The Danger in Having Your Laptop on Your Lapby Matt Koble
Its very name seems to suggest that your lap is the ideal place for your laptop. But while it's certainly convenient to keep your laptop on your lap, the convenience may not be worth the consequences. Ailments range in severity from superficial skin discoloration to potential fertility issues, making this a topic worth paying attention to if you often use a laptop on your lap.
Toasted Skin Syndrome
When under heavy or demanding use, laptops often heat up as a result of the internal components working extra hard to perform your requested tasks. Any PC gamer who plays on a laptop can attest to the heat issue. Exposure to this heat can cause a condition scientifically known as "erythema ab igne," but more commonly referred to as "toasted leg syndrome." The affected area develops a blotchy pink or red rash. This condition develops over time, though how long depends on how frequently you use your laptop on your lap, and how often it gets excessively hot. The Stanford Daily suggests that this condition is mostly aesthetic and preventing further exposure will cause the condition to fade.
Male Fertility Issues
Perhaps the most serious risk associated with laptop use involves male fertility. The scrotum is very fragile and adapted to remain at relatively the same temperature in varying conditions. However, setting a laptop on your lap can cut off air flow to that vital area and trap your testicles near the heat your laptop generates. Urologist Yelim Sheynkin warned Reuters that scrotal temperature can reach unsafe levels with just 10 to 15 minutes of exposure. Widening the legs to provide better airflow and using a lap pad only delayed the rise in testicular temperature to about 30 minutes.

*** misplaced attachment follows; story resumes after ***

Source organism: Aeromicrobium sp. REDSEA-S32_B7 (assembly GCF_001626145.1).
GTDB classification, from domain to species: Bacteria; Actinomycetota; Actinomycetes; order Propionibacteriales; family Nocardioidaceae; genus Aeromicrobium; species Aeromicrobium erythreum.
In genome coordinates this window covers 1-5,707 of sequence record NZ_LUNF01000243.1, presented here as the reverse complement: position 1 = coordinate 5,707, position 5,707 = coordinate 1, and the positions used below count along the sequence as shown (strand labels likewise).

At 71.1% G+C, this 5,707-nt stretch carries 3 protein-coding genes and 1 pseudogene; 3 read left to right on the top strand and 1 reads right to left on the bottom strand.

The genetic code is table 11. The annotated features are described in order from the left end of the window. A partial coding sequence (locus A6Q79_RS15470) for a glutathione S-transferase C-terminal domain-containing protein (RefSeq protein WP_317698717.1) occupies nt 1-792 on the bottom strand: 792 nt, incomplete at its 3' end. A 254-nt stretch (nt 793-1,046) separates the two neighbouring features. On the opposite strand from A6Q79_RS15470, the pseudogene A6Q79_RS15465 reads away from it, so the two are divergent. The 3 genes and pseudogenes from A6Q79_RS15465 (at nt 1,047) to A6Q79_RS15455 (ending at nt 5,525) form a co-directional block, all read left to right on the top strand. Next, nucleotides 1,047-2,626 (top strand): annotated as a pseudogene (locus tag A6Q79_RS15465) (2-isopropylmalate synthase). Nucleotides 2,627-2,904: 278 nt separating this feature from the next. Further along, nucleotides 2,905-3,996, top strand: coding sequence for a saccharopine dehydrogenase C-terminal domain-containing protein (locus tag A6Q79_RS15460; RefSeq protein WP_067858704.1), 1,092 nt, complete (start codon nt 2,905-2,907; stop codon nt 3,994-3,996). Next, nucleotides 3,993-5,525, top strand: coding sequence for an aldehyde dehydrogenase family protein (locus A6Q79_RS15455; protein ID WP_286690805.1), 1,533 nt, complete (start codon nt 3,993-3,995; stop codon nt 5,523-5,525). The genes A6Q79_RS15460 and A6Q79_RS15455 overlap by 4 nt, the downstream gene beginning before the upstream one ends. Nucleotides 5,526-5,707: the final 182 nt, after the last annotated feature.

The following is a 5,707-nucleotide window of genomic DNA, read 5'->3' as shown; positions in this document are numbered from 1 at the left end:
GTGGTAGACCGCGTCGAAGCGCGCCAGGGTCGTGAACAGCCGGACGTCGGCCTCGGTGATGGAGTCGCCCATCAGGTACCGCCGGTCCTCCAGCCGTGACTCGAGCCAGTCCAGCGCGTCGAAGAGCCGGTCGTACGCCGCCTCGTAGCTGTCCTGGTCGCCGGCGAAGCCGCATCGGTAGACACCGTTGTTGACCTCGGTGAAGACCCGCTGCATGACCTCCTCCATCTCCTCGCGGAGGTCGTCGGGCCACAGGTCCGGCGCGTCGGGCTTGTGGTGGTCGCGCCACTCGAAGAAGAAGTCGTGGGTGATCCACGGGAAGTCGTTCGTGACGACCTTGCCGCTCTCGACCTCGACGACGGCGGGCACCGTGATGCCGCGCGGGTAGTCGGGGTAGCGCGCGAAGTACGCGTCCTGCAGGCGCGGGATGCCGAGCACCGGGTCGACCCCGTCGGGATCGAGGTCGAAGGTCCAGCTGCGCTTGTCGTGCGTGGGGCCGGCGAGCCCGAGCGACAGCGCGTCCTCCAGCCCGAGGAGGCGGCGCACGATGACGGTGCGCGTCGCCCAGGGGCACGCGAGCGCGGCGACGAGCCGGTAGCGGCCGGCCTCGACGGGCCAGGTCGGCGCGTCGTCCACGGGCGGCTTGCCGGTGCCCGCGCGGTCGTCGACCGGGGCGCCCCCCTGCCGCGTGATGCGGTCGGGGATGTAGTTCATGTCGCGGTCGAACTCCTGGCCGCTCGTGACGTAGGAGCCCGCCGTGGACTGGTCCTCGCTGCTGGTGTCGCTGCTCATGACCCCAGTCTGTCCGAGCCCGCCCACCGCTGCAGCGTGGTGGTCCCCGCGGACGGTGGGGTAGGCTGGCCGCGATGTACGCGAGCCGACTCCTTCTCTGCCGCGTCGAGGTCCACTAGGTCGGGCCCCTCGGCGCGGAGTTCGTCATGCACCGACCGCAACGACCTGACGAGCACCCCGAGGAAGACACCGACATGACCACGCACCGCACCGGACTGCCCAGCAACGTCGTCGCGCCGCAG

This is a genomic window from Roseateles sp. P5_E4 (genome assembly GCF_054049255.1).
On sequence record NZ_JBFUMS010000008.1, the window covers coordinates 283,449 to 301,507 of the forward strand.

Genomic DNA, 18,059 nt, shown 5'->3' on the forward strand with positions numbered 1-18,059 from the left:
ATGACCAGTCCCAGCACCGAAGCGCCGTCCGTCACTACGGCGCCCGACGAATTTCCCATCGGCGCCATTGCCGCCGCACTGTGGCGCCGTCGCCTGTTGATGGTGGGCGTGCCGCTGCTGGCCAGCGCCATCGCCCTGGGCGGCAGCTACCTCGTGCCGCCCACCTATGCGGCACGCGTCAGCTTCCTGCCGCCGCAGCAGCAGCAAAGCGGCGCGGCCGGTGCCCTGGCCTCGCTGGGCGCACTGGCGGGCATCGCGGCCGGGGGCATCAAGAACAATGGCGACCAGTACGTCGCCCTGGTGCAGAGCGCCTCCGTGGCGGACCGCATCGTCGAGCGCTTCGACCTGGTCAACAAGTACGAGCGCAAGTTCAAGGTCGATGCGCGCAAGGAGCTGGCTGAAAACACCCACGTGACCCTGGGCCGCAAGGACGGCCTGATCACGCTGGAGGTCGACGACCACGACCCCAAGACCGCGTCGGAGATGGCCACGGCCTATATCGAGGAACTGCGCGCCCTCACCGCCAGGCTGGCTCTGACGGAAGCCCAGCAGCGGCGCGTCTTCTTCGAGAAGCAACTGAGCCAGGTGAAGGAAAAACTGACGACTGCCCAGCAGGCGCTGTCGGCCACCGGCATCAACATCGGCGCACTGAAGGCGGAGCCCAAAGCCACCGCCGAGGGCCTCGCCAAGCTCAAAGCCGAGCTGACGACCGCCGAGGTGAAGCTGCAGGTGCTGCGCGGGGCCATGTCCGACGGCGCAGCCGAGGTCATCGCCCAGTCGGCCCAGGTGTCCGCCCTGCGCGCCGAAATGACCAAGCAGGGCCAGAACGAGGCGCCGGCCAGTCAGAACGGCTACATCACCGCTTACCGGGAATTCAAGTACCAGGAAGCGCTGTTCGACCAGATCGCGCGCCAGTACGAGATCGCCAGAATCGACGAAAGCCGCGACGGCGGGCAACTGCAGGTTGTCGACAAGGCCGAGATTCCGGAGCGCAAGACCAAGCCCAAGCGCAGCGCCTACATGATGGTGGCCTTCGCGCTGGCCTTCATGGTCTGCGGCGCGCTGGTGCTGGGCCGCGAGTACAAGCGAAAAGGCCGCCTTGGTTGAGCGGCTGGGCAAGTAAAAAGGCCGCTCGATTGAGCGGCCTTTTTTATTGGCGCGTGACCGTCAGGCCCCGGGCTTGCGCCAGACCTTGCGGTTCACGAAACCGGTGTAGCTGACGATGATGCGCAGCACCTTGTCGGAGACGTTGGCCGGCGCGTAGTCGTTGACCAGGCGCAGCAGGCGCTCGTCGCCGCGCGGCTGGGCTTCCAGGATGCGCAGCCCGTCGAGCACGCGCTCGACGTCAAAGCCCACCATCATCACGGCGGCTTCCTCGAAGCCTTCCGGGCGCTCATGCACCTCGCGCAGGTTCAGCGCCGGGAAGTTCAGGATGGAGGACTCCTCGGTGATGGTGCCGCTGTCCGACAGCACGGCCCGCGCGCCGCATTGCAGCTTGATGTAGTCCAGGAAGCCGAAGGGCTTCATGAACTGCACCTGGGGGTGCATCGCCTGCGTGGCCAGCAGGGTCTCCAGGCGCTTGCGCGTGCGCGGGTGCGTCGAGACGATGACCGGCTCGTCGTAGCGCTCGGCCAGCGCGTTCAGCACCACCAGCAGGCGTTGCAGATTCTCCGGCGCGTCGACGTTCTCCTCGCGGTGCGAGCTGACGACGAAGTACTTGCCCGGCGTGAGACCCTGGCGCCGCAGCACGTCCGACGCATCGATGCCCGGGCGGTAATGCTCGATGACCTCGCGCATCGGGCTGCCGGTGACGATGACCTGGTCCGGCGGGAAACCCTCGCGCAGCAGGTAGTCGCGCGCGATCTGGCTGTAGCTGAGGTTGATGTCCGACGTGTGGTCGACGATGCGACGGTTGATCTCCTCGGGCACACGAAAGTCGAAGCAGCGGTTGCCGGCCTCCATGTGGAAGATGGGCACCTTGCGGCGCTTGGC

Long-Term Cancer Risks
Since laptops are a relatively new technology, there simply isn't enough data yet to determine whether there are any long-term health risks. Dermatologist Anthony J. Mancini warned CBS News New York that " prolonged skin inflammation can potentially increase chances for squamous cell skin cancer, which is more aggressive than the most common skin cancer." On the other hand, David Ping, clinical associate professor of dermatology at Stanford, calls the development of squamous cell cancer "extremely unlikely" in these cases.
Fortunately, preventing these problems from happening to you is a simple matter of altering laptop use. Instead of holding the laptop directly on your lap, try sitting at a table where the laptop has no contact with your legs. If you really don't want to give up lap use, consider purchasing a laptop cooling pad or stand. A cooling pad or fan will help protect against toasted skin syndrome, but Reuters warns it won't be enough to prevent an unhealthy rise in testicular temperature.
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